Fireproof Aerial Robot System (FAROS) detects fires in skyscrapers

A group of researchers led by Professor Hyun Myung of the Civil and Environmental Engineering Department at the Korea Advanced Institute of Science and Technology (KAIST) have developed an unmanned aerial vehicle, named the Fireproof Aerial Robot System (FAROS), a wall-climbing scout drone which detects fires in skyscrapers, searches the inside of the building, finding the source of the fires and locating people trapped inside and transfers data in real time from fire scenes to the ground station.

According to Professor Myung “As cities become more crowded with skyscrapers and super structures, fire incidents in these high-rise buildings are life-threatening massive disasters. The FAROS can be aptly deployed to the disaster site at an early stage of such incidents to minimise the damage and maximise the safety and efficiency of rescue mission.”

droneSkyscraper fires are particularly difficult to contain because of their ability to spread rapidly in high-occupant density spaces and the challenge of fighting fires in the buildings’ complex vertical structure. Accessibility to skyscrapers at the time of the fire is limited, and it is hard to assess the initial situation.

According to the report, the drone, whose movements rely on a quadrotor system, can freely change its flight mode into a spider’s crawling on walls, and vice versa, facilitating unimpeded navigation in the labyrinth of narrow spaces filled with debris and rubble inside the blazing building.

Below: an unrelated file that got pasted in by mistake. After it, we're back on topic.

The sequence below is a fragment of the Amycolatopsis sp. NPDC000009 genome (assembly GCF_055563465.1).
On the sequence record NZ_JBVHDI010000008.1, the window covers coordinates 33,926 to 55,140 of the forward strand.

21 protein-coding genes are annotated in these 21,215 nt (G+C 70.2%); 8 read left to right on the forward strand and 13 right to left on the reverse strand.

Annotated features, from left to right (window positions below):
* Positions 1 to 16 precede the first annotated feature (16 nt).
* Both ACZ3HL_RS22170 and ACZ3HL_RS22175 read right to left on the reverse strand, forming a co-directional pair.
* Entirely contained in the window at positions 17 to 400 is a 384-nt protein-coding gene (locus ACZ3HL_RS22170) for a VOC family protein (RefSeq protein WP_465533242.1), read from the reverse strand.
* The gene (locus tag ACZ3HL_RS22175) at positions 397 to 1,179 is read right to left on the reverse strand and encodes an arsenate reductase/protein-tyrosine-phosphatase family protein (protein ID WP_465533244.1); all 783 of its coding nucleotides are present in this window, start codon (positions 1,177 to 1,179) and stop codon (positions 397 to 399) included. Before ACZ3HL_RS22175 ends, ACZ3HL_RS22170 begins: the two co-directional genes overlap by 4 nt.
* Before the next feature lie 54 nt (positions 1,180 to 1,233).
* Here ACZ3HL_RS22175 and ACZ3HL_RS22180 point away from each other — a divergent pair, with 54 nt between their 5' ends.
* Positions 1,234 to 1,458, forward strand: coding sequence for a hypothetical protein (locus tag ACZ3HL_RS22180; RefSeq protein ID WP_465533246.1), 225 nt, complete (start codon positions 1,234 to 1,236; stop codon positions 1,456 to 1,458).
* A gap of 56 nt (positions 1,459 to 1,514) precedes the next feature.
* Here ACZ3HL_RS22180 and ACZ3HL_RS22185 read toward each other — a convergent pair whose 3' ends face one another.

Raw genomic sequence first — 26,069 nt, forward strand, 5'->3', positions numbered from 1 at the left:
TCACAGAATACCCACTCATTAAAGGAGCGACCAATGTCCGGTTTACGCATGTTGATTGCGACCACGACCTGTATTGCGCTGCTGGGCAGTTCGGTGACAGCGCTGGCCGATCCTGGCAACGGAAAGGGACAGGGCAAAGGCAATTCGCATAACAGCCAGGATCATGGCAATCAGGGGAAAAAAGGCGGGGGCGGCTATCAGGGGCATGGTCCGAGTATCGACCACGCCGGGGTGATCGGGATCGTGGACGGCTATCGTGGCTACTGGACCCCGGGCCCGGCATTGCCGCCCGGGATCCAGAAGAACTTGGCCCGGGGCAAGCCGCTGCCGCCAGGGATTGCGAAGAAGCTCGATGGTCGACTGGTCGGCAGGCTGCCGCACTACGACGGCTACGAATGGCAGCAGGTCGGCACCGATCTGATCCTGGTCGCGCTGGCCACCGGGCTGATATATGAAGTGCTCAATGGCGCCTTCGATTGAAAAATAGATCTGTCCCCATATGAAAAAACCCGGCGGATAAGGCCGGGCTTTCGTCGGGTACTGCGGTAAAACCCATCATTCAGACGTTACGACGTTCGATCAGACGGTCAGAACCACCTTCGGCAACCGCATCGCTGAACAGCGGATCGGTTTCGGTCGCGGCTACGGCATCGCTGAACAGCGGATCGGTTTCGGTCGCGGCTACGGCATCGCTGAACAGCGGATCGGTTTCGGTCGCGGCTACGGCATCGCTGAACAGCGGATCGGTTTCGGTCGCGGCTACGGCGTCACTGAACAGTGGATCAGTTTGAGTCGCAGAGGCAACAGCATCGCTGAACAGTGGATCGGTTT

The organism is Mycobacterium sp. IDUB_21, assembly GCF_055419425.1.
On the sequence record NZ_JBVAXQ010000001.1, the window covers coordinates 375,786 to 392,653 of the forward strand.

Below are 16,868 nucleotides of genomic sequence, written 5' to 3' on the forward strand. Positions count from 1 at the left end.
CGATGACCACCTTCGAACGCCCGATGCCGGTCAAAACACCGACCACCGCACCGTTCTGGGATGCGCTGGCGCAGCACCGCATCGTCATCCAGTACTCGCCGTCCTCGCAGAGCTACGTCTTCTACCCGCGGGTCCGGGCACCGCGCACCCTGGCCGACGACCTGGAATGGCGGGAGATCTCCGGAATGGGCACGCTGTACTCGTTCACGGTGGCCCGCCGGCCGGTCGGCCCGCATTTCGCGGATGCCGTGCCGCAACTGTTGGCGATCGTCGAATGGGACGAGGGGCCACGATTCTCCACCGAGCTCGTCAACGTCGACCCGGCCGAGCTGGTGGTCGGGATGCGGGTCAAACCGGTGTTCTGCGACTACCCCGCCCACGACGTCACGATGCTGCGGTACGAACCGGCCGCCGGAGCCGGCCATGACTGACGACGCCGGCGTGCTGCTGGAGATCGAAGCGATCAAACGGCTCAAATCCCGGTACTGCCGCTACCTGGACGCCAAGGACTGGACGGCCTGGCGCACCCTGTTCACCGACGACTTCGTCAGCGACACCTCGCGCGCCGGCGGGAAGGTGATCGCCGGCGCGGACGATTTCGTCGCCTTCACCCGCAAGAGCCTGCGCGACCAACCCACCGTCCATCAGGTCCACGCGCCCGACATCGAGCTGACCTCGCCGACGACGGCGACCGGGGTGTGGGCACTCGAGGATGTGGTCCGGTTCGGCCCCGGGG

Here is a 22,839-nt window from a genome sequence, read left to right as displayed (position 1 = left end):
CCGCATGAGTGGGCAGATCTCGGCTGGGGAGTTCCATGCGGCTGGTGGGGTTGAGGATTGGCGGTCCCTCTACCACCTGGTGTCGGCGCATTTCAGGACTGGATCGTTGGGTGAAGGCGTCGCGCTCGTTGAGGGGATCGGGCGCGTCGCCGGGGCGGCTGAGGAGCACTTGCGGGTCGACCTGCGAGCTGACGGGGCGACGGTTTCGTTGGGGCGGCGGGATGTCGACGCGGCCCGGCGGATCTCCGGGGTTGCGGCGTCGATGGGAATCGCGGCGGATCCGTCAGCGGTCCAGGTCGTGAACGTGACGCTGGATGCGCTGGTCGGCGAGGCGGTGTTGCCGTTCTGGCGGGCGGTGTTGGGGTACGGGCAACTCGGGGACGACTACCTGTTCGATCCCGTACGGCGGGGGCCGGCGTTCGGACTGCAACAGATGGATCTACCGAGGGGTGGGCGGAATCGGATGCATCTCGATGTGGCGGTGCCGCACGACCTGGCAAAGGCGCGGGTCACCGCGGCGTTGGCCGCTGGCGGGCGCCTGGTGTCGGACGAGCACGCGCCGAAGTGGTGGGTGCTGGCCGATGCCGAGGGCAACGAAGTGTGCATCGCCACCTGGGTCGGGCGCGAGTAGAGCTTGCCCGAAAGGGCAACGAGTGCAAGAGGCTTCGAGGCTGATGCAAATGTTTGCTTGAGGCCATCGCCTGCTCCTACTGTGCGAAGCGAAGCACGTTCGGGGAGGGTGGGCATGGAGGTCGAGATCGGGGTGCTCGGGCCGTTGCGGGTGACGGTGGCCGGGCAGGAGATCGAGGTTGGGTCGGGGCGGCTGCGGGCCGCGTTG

The drone “estimates” its pose by using a 2-D laser scanner, an altimeter, and an Inertia Measurement Unit sensor to navigate autonomously. With the localisation result and using a thermal-imaging camera to recognise objects or people inside a building, the FAROS can also detect and find the fire-ignition point by employing dedicated image-processing technology.

The FAROS body is covered with aramid fibers to protect its electric and mechanical components from the direct effects of the flame. The aramid fiber skin also has a buffer of air underneath it, and a thermoelectric cooling system based on the Peltier effect to help maintain the air layer within a specific temperature range.

The research team also demonstrated the feasibility of the localisation system and wall-climbing mechanism in a smoky indoor environment. The fireproof test showed that the drone could endure the heat of over 1,000° Celsius from butane gas and ethanol aerosol flames for over one minute.


Photo: KAIST


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